Tale At The Traveller’s Rest

The other night I walked to The Traveller’s Rest pub and a biting night it was too. Frost glistened upon rooftops and the roofs of cars sparkled, it was quite magical.

All in all I was glad to be within the warmth nestling behind the old oak doors and to be asking for my usual brew, a golden real ale with a packet of salted nuts.

So I made myself comfortable and the mutt sniffed around for old crisps on the floral carpet and I glanced across to the window seat and espied a couple of blokes chatting.

They were in fact conversing upon the subject of how to better themselves as they both worked down the local 24 hour supermarket, one in the warehouse unloading lorries and the other on tills. They debated a move to Spain to work in better climes abroad in the bars of the Costas.

I thus engaged them upon the subject and this story unfolded as told by the one with stubble and a mobile which regularly shivered and lit up beside his half drunk pint.

 

They said a mate of theirs worked for a while on a farm in Glamorganshire for a couple called Rowli Pugh and Catti Jones who were known to have bad luck.

Their wheat was always patchy, their lambs sickly, their Landrover kept breaking down and their tractor had permanently unresolved hydraulic problems. On top of this Catti was depressed and thus rendered incapable of doing a moment’s work.

One day Rowli was sat upon the wall of his yard contemplating the drastic step of selling up in order to improve their lot by emigrating to Spain where property was cheaper and they could find some work, surely. And all that sunshine!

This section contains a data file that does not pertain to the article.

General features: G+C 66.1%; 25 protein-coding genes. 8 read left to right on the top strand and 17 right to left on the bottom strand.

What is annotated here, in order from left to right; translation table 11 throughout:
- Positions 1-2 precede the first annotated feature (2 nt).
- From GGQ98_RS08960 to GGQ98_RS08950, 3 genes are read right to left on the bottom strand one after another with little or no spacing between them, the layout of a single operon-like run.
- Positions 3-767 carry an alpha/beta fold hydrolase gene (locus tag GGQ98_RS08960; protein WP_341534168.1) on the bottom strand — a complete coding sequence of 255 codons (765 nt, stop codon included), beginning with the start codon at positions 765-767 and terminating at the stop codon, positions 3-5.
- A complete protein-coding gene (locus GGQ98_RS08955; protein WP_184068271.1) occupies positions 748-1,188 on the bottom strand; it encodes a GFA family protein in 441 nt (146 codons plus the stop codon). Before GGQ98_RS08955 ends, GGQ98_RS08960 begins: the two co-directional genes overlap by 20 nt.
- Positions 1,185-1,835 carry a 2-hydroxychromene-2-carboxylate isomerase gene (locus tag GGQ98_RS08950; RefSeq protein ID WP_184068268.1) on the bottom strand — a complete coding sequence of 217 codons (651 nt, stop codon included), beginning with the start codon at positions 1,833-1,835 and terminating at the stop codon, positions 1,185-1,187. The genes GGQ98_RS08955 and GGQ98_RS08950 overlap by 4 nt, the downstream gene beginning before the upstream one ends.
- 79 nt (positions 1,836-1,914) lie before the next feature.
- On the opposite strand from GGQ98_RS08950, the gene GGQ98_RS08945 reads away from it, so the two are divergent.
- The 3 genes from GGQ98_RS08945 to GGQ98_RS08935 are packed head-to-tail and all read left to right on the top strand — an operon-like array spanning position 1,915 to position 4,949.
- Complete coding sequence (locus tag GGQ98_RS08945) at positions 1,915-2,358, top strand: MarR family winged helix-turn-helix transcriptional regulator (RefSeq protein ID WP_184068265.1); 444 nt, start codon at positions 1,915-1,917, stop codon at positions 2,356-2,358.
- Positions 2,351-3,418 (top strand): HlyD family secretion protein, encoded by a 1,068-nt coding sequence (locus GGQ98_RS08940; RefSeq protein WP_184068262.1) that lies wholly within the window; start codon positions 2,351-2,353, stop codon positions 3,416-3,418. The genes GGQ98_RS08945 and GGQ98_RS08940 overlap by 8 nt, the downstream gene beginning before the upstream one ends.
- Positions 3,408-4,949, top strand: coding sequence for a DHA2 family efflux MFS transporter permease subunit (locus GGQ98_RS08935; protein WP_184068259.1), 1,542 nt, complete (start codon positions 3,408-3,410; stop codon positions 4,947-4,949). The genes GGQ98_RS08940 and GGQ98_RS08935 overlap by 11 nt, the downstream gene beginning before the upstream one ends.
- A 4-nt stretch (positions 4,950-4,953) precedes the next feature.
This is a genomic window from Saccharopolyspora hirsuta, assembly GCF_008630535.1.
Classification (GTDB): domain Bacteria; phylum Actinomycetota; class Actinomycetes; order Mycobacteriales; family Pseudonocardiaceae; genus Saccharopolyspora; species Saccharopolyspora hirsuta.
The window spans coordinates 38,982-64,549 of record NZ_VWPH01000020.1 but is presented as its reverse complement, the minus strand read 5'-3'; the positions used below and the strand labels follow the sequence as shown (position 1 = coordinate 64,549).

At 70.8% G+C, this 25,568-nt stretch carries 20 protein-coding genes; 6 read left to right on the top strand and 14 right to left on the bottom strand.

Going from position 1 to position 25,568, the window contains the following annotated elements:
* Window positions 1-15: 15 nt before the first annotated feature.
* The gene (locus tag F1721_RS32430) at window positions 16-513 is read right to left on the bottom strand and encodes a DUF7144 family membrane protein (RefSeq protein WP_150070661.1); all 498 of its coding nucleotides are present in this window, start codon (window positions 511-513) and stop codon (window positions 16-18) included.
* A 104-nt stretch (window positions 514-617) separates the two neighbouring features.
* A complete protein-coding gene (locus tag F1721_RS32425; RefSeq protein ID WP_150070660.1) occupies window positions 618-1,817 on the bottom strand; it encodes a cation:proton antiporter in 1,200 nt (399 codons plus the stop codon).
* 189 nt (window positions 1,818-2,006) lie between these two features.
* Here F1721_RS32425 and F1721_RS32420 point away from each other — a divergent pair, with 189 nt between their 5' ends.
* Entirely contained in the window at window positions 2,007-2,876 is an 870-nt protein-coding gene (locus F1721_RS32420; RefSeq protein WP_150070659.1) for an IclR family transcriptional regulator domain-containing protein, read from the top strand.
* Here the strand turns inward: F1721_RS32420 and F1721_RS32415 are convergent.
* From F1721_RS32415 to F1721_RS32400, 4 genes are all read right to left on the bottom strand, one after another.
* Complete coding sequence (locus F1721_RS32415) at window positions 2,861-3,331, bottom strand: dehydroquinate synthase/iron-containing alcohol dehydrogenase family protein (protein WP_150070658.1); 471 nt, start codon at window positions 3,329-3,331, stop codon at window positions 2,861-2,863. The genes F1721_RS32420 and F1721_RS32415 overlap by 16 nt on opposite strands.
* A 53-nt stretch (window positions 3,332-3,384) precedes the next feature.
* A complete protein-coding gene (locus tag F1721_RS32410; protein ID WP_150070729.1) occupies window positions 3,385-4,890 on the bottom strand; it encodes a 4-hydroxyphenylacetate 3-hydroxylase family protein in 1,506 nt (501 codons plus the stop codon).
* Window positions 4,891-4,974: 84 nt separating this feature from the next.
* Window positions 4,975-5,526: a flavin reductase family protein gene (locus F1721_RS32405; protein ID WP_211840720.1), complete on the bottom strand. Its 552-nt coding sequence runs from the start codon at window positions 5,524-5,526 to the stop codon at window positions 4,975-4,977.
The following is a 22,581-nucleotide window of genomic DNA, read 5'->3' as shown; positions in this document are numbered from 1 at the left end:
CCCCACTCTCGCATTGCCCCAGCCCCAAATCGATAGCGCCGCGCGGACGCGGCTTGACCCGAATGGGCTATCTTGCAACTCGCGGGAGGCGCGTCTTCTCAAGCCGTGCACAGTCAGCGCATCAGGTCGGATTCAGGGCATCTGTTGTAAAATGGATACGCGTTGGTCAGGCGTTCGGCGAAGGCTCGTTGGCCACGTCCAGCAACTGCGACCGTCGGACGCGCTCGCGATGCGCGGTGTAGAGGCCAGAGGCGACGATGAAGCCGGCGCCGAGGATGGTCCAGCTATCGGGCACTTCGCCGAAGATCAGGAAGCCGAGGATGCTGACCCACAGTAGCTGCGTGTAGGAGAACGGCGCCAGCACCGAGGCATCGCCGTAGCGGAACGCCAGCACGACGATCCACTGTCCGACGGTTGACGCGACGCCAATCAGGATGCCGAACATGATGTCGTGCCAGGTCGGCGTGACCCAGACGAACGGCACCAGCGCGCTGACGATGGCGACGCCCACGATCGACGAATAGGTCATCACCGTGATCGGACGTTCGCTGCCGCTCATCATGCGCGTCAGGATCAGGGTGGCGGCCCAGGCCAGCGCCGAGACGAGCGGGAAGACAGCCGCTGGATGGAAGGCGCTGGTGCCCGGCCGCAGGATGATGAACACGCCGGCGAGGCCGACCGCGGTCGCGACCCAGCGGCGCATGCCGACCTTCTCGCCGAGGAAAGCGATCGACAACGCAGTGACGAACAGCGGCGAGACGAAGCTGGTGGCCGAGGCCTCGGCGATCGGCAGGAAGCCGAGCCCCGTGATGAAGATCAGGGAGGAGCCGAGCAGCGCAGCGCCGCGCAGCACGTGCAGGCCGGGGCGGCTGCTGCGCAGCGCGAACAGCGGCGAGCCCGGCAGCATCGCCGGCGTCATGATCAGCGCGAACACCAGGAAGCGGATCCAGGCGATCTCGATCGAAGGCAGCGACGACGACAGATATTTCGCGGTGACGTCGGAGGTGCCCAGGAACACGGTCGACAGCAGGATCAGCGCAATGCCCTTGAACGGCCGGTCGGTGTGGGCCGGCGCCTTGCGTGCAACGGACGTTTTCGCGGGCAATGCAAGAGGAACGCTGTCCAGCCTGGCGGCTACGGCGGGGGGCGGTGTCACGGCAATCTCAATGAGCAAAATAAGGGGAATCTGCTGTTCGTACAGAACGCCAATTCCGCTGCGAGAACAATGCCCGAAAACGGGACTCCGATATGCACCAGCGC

While he was mulling over his woes an old man turned up, shepherd’s crook in hand, and asked why it was Rowli had such a gloomy countenance.Rowli was about to pour out his problems when the old bloke piped up,

“Don’t worry mate, hold yer tongue for I know more about you than you know and you’re going nowhere, I’ll make sure that your life becomes one of contentment right here. Tell the missus to leave a candle burning tonight when she goes to bed and every night henceforth.”

With that the old man or Ellyll as he in fact was, that is to say Fairy in more modern parlance, upped and offed.

Rowli turned the conversation over in his mind and concluded that yes, he would tell his wife Catti Jones that an old man had said she must light a candle each night before bedtime and their luck’d change.

And Catti would probably laugh her head off at such an idea. But what had they to lose? So that’s the angle he took and that’s the angle that got Catti to dig out the candles and light one having put the cat out and brushed her teeth.

And it’s a fact that from the next day onwards their life did change. When they went down in the morning to put the kettle on for a cuppa the previous day’s washing up was and put away.

There was a freshly baked loaf on the table, croissants and a fat chocolate cake. The dirty washing was drying on the line clean and crease free and the bathroom was immaculate. And their home brew was bottled and ready to be enjoyed.